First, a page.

Electronic or electrical waste is a growing problem across Australia. Here’s what you can do to make a difference by reducing e-waste in your workplace.
It’s hard to imagine where we would be without smartphones, laptops, smart TVs and tablets, and all the other technological devices we use every day at home and at work. And there are vast technological improvements being made all the time, so our reliance on technology isn’t going to go away. But one big negative about our use of so much technology is e-waste. Our reliance on technological devices has created a massive e-waste problem around the globe and it’s something we need to address if we’re serious about looking after our planet and our future. Here are eight easy ways you can reduce e-waste in your workplace.
What is e-waste?
Quite simply, e-waste is electronic or electrical waste created when we discard electrical and electronic equipment. So, everything from that broken phone charger through to the old TV you’ve just upgraded is classified as e-waste.
What is the problem with e-waste?
Waste of any type is always a problem unless it’s managed correctly. And that’s exactly the issue with e-waste. People know that they should be doing something about it, that they should be thinking more carefully about how they dispose of their old electrical items, but most people don’t know what they can do about it and how to dispose of these items properly so that they don’t end up in a landfill.
E-waste ending up in landfills is disastrous for us on many different levels.
The first issue with e-waste is that toxic materials end up in landfills where they can potentially pollute the soil and could pollute nearby water sources. Electronics and electrical equipment are manufactured using many different chemicals and substances, many of which won’t break down in landfills and some of them are toxic.
There is a limit to the resources we have available on the planet and so it’s wasteful and short-sighted to throw away resources that could be recycled. Recycling old equipment is less expensive than mining for new metals to make completely new items.
So, what can you do about minimising e-waste? How can you play your part?
How to minimise e-waste in your business
1) Buy good quality devices
Buy good quality electronic devices and electrical equipment for your business. Take a long-term view of every purchase and buy the device or the equipment that is going to last the distance. That cheap device might save you money right now but if you’re going to need to replace it in 18 months’ time because it’s no longer working, then it’s a false economy because you’ve got to spend money replacing it, and you’re adding to the e-waste issue.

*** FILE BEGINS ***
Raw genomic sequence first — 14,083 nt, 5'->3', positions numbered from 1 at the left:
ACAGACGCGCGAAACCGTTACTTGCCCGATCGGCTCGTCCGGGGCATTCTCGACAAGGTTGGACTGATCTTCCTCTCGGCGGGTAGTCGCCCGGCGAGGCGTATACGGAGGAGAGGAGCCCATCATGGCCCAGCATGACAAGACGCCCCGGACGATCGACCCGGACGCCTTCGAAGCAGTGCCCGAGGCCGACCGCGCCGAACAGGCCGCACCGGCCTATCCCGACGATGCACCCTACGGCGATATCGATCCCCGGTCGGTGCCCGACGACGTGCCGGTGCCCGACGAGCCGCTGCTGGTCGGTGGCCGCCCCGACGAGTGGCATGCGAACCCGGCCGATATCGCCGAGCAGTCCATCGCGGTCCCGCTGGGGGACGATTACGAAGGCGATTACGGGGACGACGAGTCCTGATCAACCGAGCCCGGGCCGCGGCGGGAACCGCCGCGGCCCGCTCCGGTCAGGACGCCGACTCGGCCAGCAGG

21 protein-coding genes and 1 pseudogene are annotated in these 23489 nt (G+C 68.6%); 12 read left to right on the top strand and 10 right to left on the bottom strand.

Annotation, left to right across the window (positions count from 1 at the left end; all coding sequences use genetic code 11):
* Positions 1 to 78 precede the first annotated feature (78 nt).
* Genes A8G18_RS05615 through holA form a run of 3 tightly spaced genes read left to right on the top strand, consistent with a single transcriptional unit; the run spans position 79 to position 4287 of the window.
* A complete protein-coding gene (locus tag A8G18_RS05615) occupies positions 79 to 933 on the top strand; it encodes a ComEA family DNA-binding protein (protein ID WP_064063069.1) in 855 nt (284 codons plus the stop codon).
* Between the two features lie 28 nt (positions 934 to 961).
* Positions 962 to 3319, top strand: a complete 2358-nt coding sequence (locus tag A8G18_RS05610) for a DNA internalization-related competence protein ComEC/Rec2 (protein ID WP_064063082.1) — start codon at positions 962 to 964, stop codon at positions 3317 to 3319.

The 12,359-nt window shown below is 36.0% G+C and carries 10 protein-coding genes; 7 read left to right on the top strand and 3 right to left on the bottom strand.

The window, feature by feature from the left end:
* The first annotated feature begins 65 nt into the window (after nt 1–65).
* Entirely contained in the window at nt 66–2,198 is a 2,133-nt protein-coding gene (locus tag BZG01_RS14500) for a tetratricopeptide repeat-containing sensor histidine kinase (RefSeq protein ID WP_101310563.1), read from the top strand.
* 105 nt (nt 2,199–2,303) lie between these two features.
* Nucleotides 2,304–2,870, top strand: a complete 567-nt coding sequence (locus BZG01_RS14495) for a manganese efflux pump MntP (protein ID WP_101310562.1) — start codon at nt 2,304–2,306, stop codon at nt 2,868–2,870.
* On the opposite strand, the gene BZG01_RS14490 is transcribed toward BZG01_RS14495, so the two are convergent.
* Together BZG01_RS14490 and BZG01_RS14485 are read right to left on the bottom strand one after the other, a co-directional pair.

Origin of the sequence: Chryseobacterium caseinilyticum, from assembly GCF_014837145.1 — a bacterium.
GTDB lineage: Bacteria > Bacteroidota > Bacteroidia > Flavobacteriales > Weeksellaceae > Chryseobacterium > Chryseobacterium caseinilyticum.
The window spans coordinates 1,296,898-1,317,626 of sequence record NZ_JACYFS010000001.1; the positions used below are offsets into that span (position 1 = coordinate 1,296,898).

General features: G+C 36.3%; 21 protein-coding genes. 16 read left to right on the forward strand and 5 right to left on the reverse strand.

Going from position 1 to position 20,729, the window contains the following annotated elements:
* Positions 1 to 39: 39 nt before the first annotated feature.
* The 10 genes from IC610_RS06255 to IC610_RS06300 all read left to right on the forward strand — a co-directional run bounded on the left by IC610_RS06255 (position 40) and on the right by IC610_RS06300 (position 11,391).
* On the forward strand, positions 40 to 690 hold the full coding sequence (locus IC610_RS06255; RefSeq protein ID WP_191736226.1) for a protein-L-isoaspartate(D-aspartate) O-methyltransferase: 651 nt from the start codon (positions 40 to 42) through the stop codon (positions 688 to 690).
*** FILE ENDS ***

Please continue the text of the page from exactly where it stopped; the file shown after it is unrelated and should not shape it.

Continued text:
If you can extend the useful life of every device in your business by buying smarter and purchasing good quality appliances, then you’ll soon see a reduction in the amount of e-waste in your business.
2) Buy the newest model you can afford
It’s tempting to buy the computer that’s on special because it’s been superseded. But before you do so, check that you’re not compromising on any technological advances by purchasing the superseded model. Because if you are missing out on important advances in technology, then you’d be better to buy the new model if you can afford it. And that’s because it’s going to last longer and will have a longer useful life in your business.
3) Investigate trade-in options
Whenever you’re buying a new device, see if you can trade-in the old one. It can mean a bit of cashback in the bank to offset the new purchase and it also means that your old device will be recycled or disposed of responsibly as part of the manufacturer or retailer’s e-waste program.
If your device isn’t working and therefore has no trade-in value, still ask your retailer if they can recycle it for you. Some will be happy to do this, and others will charge a small fee for the service, but regardless it’s helping you reduce your own e-waste footprint.
4) Recycle where you can
Many organisations and retailers offer recycling programs for small e-waste items such as old mobile phones, batteries, chargers, cables, and printer cartridges. Check out who is offering these drop-offs in your area and make sure to take your unwanted e-waste to these places.
5) Set up an e-waste recycling program at work
Your staff faces the same problems with their personal e-waste as you do within the business. Set up a place at work where people can drop their small e-waste items such as batteries, charger cables, and printer cartridges as these can be easily dropped to your local e-waste recycling point. You’ll be doing your team and the planet, a favour!
6) Make use of your council e-waste recycling program
Most local councils will have a program in place for recycling large e-waste items such as computer monitors, TVs, refrigerators, and other large appliances.
7) Limit the number of devices you own
Think about the number of devices you own and whether you really need to purchase that new piece of equipment. Do your team really need both laptops and tablets? If so, then perhaps swap to a laptop that is a dual purpose to minimise the number of devices in your workplace.
8) Get your electrical equipment tested regularly
One of the best ways to minimise your e-waste is by extending the life of your current appliances. Getting your electrical appliances regularly tested and tagged not only helps with electrical safety but also helps you maintain the appliance, so you get as much use out of it as possible. Testing your appliance can also identify faults early so that you can have an appliance repaired rather than needing to get it replaced.